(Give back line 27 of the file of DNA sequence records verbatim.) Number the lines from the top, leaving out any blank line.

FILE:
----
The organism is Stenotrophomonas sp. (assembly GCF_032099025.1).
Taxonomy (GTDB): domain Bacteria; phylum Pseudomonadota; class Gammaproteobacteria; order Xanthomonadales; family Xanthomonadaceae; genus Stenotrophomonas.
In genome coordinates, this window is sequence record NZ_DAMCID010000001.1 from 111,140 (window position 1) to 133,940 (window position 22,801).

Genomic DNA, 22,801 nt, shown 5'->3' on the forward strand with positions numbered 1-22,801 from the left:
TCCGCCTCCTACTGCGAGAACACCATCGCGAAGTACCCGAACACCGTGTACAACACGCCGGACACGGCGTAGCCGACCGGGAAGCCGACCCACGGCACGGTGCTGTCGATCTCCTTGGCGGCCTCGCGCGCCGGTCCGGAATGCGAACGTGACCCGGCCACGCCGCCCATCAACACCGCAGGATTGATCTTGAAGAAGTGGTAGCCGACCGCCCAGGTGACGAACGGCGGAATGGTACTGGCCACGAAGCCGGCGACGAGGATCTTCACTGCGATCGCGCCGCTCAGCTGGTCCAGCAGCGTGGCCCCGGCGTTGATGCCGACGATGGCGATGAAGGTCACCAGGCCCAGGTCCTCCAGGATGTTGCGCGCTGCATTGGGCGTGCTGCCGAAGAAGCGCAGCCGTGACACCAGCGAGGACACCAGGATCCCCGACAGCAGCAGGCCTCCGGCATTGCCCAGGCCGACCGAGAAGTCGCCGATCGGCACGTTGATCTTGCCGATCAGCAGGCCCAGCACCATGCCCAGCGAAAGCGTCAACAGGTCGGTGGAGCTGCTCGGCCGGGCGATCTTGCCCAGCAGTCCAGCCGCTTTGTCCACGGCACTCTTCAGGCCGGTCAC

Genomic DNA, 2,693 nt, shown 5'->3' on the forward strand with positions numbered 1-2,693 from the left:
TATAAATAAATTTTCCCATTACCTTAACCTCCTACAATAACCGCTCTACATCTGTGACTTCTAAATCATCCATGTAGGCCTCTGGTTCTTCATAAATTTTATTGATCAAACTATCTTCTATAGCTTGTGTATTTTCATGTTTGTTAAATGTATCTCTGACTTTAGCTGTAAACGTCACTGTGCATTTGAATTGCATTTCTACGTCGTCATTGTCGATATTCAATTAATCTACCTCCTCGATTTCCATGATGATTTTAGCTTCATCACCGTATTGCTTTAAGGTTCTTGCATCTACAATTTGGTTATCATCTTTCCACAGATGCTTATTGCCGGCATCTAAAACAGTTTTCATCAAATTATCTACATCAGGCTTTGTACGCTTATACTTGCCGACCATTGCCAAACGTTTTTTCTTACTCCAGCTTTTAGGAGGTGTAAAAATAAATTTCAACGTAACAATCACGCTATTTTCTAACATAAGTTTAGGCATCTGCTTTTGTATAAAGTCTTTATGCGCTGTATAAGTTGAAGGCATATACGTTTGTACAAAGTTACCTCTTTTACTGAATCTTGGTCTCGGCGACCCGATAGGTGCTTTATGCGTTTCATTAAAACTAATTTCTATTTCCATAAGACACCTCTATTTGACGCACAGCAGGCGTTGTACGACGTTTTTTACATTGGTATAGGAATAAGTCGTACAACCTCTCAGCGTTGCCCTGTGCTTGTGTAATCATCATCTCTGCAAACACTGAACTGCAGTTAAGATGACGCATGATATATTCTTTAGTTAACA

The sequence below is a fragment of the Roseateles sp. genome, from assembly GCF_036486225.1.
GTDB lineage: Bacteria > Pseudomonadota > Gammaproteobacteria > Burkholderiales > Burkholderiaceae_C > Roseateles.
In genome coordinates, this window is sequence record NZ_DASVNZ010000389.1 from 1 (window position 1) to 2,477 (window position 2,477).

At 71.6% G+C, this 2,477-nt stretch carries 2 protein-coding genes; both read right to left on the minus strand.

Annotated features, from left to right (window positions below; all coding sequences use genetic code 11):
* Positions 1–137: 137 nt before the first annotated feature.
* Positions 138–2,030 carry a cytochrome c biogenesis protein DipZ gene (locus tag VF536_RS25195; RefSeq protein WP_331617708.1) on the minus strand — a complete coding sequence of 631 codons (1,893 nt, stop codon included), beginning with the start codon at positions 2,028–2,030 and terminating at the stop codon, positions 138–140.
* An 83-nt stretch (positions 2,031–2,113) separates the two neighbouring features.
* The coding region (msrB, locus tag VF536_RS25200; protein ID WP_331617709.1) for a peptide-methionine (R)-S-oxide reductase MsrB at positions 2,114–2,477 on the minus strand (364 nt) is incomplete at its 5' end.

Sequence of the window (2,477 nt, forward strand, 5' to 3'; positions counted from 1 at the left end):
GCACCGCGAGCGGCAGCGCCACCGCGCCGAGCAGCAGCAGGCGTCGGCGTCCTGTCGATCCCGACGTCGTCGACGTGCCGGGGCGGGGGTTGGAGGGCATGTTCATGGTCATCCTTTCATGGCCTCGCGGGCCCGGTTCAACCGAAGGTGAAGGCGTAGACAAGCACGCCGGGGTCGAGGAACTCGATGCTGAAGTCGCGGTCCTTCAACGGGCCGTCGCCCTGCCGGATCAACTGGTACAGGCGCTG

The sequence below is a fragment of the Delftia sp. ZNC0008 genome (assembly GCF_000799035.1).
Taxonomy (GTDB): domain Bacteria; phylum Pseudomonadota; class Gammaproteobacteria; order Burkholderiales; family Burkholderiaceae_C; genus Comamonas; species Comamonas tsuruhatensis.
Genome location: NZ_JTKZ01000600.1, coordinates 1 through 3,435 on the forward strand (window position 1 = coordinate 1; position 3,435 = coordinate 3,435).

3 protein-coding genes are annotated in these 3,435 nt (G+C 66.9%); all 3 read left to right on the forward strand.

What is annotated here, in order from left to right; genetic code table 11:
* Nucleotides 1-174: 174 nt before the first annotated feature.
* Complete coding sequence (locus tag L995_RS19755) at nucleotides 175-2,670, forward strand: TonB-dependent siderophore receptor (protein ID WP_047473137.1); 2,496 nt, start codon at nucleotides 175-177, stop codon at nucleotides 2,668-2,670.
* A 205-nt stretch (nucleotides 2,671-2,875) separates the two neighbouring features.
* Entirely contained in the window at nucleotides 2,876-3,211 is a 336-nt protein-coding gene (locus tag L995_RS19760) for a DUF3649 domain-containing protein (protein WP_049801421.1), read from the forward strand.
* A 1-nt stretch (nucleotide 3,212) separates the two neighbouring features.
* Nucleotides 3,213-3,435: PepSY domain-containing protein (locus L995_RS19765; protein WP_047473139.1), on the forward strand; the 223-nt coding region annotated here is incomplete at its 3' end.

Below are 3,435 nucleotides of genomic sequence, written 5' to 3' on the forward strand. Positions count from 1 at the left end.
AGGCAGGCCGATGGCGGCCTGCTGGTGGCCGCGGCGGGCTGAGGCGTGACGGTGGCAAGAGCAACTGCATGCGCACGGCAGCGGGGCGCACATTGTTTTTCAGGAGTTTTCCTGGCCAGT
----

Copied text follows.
* Entirely contained in the window at nucleotides 2,876-3,211 is a 336-nt protein-coding gene (locus tag L995_RS19760) for a DUF3649 domain-containing protein (protein WP_049801421.1), read from the forward strand.